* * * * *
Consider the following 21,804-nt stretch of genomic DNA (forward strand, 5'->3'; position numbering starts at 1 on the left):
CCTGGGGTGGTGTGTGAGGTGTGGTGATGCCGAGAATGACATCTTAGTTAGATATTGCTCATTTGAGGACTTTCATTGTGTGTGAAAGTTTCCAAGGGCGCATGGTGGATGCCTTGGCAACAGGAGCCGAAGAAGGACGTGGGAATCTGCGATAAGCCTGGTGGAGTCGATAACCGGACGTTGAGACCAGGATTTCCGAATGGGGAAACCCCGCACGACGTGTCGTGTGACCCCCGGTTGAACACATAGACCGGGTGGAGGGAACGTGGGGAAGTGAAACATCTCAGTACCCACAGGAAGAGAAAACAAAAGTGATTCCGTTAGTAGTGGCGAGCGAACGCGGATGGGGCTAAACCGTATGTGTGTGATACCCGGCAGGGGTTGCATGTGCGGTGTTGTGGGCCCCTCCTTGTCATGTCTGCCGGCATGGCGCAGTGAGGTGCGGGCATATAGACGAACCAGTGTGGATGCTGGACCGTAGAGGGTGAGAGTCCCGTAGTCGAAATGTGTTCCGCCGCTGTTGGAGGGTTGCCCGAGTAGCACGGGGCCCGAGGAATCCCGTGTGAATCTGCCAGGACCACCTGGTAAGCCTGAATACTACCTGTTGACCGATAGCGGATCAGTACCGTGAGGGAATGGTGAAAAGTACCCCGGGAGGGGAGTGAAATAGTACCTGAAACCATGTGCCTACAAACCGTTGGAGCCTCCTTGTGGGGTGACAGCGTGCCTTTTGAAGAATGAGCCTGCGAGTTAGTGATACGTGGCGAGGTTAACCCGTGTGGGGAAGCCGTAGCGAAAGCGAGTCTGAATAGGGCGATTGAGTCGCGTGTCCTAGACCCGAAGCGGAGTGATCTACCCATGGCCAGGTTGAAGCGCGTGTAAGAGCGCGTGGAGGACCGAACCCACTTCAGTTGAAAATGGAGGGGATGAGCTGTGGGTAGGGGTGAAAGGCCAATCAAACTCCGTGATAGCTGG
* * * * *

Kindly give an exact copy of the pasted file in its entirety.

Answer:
Consider the following 21,804-nt stretch of genomic DNA (forward strand, 5'->3'; position numbering starts at 1 on the left):
CCTGGGGTGGTGTGTGAGGTGTGGTGATGCCGAGAATGACATCTTAGTTAGATATTGCTCATTTGAGGACTTTCATTGTGTGTGAAAGTTTCCAAGGGCGCATGGTGGATGCCTTGGCAACAGGAGCCGAAGAAGGACGTGGGAATCTGCGATAAGCCTGGTGGAGTCGATAACCGGACGTTGAGACCAGGATTTCCGAATGGGGAAACCCCGCACGACGTGTCGTGTGACCCCCGGTTGAACACATAGACCGGGTGGAGGGAACGTGGGGAAGTGAAACATCTCAGTACCCACAGGAAGAGAAAACAAAAGTGATTCCGTTAGTAGTGGCGAGCGAACGCGGATGGGGCTAAACCGTATGTGTGTGATACCCGGCAGGGGTTGCATGTGCGGTGTTGTGGGCCCCTCCTTGTCATGTCTGCCGGCATGGCGCAGTGAGGTGCGGGCATATAGACGAACCAGTGTGGATGCTGGACCGTAGAGGGTGAGAGTCCCGTAGTCGAAATGTGTTCCGCCGCTGTTGGAGGGTTGCCCGAGTAGCACGGGGCCCGAGGAATCCCGTGTGAATCTGCCAGGACCACCTGGTAAGCCTGAATACTACCTGTTGACCGATAGCGGATCAGTACCGTGAGGGAATGGTGAAAAGTACCCCGGGAGGGGAGTGAAATAGTACCTGAAACCATGTGCCTACAAACCGTTGGAGCCTCCTTGTGGGGTGACAGCGTGCCTTTTGAAGAATGAGCCTGCGAGTTAGTGATACGTGGCGAGGTTAACCCGTGTGGGGAAGCCGTAGCGAAAGCGAGTCTGAATAGGGCGATTGAGTCGCGTGTCCTAGACCCGAAGCGGAGTGATCTACCCATGGCCAGGTTGAAGCGCGTGTAAGAGCGCGTGGAGGACCGAACCCACTTCAGTTGAAAATGGAGGGGATGAGCTGTGGGTAGGGGTGAAAGGCCAATCAAACTCCGTGATAGCTGG